Political MoJo

A Child Born of Vice

| Wed Dec. 6, 2006 3:42 PM EST

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Mary Cheney, the vice president's 37-year-old lesbian daughter, is pregnant. In Virginia. Last month, Virginia passed an absurdly stringent amendment [PDF] barring domestic partnership benefits—ostensibly for same-sex couples, but the amendment was worded so vigorously that many expect it will affect straight couples as well.

Virginia Republicans strongly supported the measure. Although the younger Cheney called it "a gross affront to gays and lesbians everywhere," in the past she has campaigned for her father, Darth Vader of the Republican Storm Trooper army.

So where does the amendment leave Heather Poe, Mary's partner of 15 years? Nowhere, it seems. Virginia's notoriously conservative courts are leading the charge to deny same-sex partners any rights to the children they help raise. Jennifer Chrisler of Family Pride, the largest gay-lesbian family advocacy group in the country, said that unless the couple moves to a "less restrictive" state, "Heather will never be able to have a legal relationship with her child."

If the couple were to split up, Heather would be especially screwed because her credentials can't compete with Mary's. Cheney has a high-powered corporate job at AOL. Heather is a "former park ranger," who is now renovating the couple's Great Falls, Virginia, home. If history is any guide, the V.P. wouldn't hesitate to use his friendships with judges to get what he wants. Cheney appears to be supportive of Mary and Heather's relationship, but he has, according to Chrisler, "been complicit in the largest full-scale attack on the LGBT community in modern history." It seems safe to say he'd want Mary to have full custody.

For now, the Washington Post reports that the vice president is "looking forward with eager anticipation" to Mary's baby's birth. But can you imagine Dick "Dick" Cheney smiling?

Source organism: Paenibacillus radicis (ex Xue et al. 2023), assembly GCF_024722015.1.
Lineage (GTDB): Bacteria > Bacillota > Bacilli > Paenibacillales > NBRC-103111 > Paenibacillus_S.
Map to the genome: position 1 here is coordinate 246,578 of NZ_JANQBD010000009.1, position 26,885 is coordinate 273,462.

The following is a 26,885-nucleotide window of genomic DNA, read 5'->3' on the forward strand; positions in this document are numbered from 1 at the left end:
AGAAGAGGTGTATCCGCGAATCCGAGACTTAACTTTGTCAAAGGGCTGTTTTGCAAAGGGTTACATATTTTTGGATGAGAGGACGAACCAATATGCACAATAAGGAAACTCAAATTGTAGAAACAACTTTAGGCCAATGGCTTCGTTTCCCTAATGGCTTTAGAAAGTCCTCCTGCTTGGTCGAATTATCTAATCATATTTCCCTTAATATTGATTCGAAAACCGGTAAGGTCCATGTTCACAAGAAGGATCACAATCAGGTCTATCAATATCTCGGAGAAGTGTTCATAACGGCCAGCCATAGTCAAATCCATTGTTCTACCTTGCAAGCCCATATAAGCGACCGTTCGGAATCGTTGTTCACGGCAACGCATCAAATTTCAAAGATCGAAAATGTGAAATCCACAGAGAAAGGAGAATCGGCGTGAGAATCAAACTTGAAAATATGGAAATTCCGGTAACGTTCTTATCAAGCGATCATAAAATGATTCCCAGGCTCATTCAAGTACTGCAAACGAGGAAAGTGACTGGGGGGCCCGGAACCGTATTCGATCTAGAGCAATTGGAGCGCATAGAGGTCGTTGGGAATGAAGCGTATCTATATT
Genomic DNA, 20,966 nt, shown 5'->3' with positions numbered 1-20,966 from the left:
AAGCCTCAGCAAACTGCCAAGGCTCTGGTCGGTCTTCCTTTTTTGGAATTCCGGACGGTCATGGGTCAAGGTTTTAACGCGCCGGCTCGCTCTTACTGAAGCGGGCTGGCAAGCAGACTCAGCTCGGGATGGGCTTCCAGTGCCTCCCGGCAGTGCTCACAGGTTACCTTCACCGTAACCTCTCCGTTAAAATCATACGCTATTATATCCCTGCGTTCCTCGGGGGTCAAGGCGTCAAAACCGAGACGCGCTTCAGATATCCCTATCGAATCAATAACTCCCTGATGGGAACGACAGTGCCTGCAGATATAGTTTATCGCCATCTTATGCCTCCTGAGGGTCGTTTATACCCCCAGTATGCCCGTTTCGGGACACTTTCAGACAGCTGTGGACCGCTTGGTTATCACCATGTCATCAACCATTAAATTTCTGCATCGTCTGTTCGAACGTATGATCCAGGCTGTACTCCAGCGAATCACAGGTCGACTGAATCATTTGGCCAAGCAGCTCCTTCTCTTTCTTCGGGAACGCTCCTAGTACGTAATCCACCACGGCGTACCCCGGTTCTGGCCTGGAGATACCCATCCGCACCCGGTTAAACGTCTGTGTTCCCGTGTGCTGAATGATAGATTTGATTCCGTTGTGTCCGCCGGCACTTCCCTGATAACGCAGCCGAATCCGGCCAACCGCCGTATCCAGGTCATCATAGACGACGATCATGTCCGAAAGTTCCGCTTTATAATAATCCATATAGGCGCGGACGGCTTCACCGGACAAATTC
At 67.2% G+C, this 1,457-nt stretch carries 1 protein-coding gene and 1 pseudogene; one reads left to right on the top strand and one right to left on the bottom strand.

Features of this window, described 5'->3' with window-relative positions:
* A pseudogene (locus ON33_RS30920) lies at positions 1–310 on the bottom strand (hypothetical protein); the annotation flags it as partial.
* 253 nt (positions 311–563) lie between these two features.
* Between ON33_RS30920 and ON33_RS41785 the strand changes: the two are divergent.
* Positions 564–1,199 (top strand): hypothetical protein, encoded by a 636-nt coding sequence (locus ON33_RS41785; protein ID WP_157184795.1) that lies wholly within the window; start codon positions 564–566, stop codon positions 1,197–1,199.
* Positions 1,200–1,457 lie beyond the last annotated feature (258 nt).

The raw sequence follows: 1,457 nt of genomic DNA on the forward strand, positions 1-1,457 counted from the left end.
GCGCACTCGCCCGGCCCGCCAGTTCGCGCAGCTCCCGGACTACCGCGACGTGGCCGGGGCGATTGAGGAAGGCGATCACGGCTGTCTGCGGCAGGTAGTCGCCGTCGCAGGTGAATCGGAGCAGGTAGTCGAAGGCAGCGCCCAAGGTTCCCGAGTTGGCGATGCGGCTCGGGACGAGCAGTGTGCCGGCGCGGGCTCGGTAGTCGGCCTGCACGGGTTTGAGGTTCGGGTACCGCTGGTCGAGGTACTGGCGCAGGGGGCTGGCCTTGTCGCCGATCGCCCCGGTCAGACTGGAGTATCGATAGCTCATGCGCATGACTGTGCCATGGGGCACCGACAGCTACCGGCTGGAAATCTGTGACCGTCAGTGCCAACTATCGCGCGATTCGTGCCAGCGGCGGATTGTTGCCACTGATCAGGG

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Iraq Study Group: Some of it is Nonsense, or How is This Going to Work, Exactly?

| Wed Dec. 6, 2006 3:36 PM EST

Reading through the executive summary [pdf] of the Iraq Study Group report, I was struck by how many of the recommendations in the "External Approach" asked foreign governments to do things clearly not in their interest, and by how many of the recommendations in the "Internal Approach" asked the U.S. and the Iraqis to do things they are already doing. Observe:

Iran should stem the flow of arms and training to Iraq, respect Iraq's sovereignty and territorial integrity, and use its influence over Iraqi Shia groups to encourage national reconciliation.

Now, why would a government poised to gain (1) vastly increased control over its oil-rich neighbor and long-time enemy, and (2) greater influence in the region, decide to turn it down and say, "You know what? We'll help the Americans out of a jam instead." Especially considering Iran is happily sending arms to Iraq, training Shia militias, and backing/funding/influencing various Iraqi political parties, and shows no signs of stopping?

In particular because the ISG report goes on to say this:

The issue of Iran's nuclear programs should continue to be dealt with by the five permanent members of the United Nations Security Council plus Germany.

So let's maintain the status quo on Iran's number one foreign policy priority, where they are repeatedly getting shut down by the U.S. and the U.N., but expect them to sacrifice the increased power that comes with a wrecked or Shiite-controlled Iraq? I'm not buying it.

More from the ISG:

Syria should control its border with Iraq to stem the flow of funding, insurgents, and terrorists in and out of Iraq.

First of all, if we can't control the border to the stem the flow of funding, insurgents, and terrorists in and out of Iraq, I don't know why we expect the Syrian government, which often can't control whole portions of its own country, to be able to. Second, Syria -- or parts of Syria, if not the Syrian government directly -- sent funding and insurgents into Lebanon during the Israel vs. Hezbollah fight earlier this year. Are we giving them any incentives to turn down the same opportunity for influence this time around?

As for "Internal Approach," here's one example of several recommendations that seem to be either already underway or so commonsensical as to be useless: